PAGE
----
“During [the 20th] century, as I say, the epic tradition has been saved for the world by, of all places, Hollywood. When I went to Paris, I felt I wanted to shock people, and when they asked me—they knew that I was interested in the films, or that I had been, because my eyesight is very dim now—and they asked me, ‘What kind of film do you like?’ And I said, ‘Candidly, what I most enjoy are the Westerns.’ They were all Frenchmen; they fully agreed with me. They said, ‘Of course we see such films as Hiroshima mon amour or L’Année dernière à Marienbad out of a sense of duty, but when we want to amuse ourselves, when we want to enjoy ourselves, when we want, well, to get a real kick, then we see American films.’”
Jorge Luis Borges
Grey and furtive in the final twilight,
he lopes by, leaving his spoor along the bank
of this nameless river that has quenched the thirst
of his throat, the water that repeats no stars.
Tonight, the wolf is a shade who runs alone
and searches for his mate and feels cold.
He is the last wolf in all of Angle-land.
Odin and Thor know him. In a commanding
house of stone a king has made up his mind
to put an end to wolves. The powerful
blade of your death has already been forged.
Saxon wolf, your seed has come to nothing.
To be cruel isn’t enough. You are the last.
A thousand years will pass and an old man
will dream of you in America. What use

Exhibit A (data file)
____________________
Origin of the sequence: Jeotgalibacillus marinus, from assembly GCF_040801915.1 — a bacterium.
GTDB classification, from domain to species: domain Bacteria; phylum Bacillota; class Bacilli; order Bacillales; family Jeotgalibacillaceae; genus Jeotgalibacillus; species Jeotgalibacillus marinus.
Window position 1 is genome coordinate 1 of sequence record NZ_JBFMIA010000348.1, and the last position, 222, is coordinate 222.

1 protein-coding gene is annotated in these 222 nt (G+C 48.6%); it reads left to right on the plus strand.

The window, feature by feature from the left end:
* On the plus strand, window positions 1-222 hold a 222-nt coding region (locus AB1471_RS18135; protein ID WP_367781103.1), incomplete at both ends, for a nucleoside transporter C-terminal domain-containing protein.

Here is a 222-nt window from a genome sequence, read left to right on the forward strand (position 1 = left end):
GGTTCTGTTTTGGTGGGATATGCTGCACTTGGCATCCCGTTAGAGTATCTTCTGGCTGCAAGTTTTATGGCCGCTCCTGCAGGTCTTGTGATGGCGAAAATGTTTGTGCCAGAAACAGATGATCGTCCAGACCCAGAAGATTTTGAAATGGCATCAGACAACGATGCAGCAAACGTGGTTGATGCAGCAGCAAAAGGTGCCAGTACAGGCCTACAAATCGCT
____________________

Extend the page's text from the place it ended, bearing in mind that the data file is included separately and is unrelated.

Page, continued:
can that future dream possibly be to you?
Tonight the men who followed through the woods
the spoor you left are closing in on you,
grey and furtive in the final twilight.
(Trans. by Robert Mezey)
On my short list of favorite writers – Flannery O’Connor.
O’Connor reads “A Good Man Is Hard To Find,” Vanderbilt University, 1959
after Jean Follain
In the evenings they listen to the same
tunes nobody could call happy
somebody turns up at the edge of town
the roses bloom
and an old dinner bell rings once more
under the thunder clouds
In front of the porch posts of the store
a man seated on a soda water case
turns around and spits and says
in his new set of clothes
holding up his hands
as long as I live nobody
touches my dogs my friends
– from The Singing Knives
I read the poems, the stories, the letters of Elizabeth Bishop, and I know I’ve never read a better writer.
Bishop reads “In the Waiting Room” – from her finest book, Geography III:
The Perfect Human (the complete film – length – 12:57 mins.), directed by Jørgen Leth, Danish poet and filmmaker … This 1967 film is the basis for The Five Obstructions, the 2003 film by Lars von Trier and Jørgen Leth.